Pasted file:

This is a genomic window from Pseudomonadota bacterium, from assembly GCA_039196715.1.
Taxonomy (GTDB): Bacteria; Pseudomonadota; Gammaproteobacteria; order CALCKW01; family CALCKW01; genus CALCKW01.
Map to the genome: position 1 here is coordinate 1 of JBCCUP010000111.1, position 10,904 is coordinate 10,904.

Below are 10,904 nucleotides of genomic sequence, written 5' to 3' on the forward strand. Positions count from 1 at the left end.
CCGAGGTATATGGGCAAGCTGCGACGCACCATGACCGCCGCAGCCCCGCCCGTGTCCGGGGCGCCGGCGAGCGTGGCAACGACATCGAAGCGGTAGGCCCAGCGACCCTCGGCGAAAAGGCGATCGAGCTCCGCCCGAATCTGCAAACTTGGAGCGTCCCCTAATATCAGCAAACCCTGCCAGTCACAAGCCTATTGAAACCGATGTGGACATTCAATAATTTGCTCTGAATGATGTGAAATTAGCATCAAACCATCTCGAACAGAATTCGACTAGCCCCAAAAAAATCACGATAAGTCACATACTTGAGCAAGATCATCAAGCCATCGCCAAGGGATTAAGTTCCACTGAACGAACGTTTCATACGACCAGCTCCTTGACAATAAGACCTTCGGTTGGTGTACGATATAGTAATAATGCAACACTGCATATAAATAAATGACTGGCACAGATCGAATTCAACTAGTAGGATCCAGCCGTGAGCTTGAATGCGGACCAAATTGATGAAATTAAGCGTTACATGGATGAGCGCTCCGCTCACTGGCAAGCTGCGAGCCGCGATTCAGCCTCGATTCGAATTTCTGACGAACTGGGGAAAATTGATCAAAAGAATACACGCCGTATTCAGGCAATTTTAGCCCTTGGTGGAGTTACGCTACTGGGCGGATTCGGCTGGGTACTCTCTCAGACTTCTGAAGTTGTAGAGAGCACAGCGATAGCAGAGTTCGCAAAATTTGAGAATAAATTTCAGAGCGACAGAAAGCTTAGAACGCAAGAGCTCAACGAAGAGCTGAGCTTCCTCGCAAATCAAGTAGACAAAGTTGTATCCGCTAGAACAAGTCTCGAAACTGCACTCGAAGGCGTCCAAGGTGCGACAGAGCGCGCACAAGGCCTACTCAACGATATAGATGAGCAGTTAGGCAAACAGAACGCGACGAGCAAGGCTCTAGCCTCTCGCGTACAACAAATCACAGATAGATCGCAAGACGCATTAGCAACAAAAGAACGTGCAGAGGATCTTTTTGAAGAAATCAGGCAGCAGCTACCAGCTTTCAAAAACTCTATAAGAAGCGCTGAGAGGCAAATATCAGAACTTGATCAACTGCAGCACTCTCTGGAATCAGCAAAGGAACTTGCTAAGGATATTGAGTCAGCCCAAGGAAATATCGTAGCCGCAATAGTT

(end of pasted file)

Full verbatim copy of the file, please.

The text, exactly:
This is a genomic window from Pseudomonadota bacterium, from assembly GCA_039196715.1.
Taxonomy (GTDB): Bacteria; Pseudomonadota; Gammaproteobacteria; order CALCKW01; family CALCKW01; genus CALCKW01.
Map to the genome: position 1 here is coordinate 1 of JBCCUP010000111.1, position 10,904 is coordinate 10,904.

Below are 10,904 nucleotides of genomic sequence, written 5' to 3' on the forward strand. Positions count from 1 at the left end.
CCGAGGTATATGGGCAAGCTGCGACGCACCATGACCGCCGCAGCCCCGCCCGTGTCCGGGGCGCCGGCGAGCGTGGCAACGACATCGAAGCGGTAGGCCCAGCGACCCTCGGCGAAAAGGCGATCGAGCTCCGCCCGAATCTGCAAACTTGGAGCGTCCCCTAATATCAGCAAACCCTGCCAGTCACAAGCCTATTGAAACCGATGTGGACATTCAATAATTTGCTCTGAATGATGTGAAATTAGCATCAAACCATCTCGAACAGAATTCGACTAGCCCCAAAAAAATCACGATAAGTCACATACTTGAGCAAGATCATCAAGCCATCGCCAAGGGATTAAGTTCCACTGAACGAACGTTTCATACGACCAGCTCCTTGACAATAAGACCTTCGGTTGGTGTACGATATAGTAATAATGCAACACTGCATATAAATAAATGACTGGCACAGATCGAATTCAACTAGTAGGATCCAGCCGTGAGCTTGAATGCGGACCAAATTGATGAAATTAAGCGTTACATGGATGAGCGCTCCGCTCACTGGCAAGCTGCGAGCCGCGATTCAGCCTCGATTCGAATTTCTGACGAACTGGGGAAAATTGATCAAAAGAATACACGCCGTATTCAGGCAATTTTAGCCCTTGGTGGAGTTACGCTACTGGGCGGATTCGGCTGGGTACTCTCTCAGACTTCTGAAGTTGTAGAGAGCACAGCGATAGCAGAGTTCGCAAAATTTGAGAATAAATTTCAGAGCGACAGAAAGCTTAGAACGCAAGAGCTCAACGAAGAGCTGAGCTTCCTCGCAAATCAAGTAGACAAAGTTGTATCCGCTAGAACAAGTCTCGAAACTGCACTCGAAGGCGTCCAAGGTGCGACAGAGCGCGCACAAGGCCTACTCAACGATATAGATGAGCAGTTAGGCAAACAGAACGCGACGAGCAAGGCTCTAGCCTCTCGCGTACAACAAATCACAGATAGATCGCAAGACGCATTAGCAACAAAAGAACGTGCAGAGGATCTTTTTGAAGAAATCAGGCAGCAGCTACCAGCTTTCAAAAACTCTATAAGAAGCGCTGAGAGGCAAATATCAGAACTTGATCAACTGCAGCACTCTCTGGAATCAGCAAAGGAACTTGCTAAGGATATTGAGTCAGCCCAAGGAAATATCGTAGCCGCAATAGTT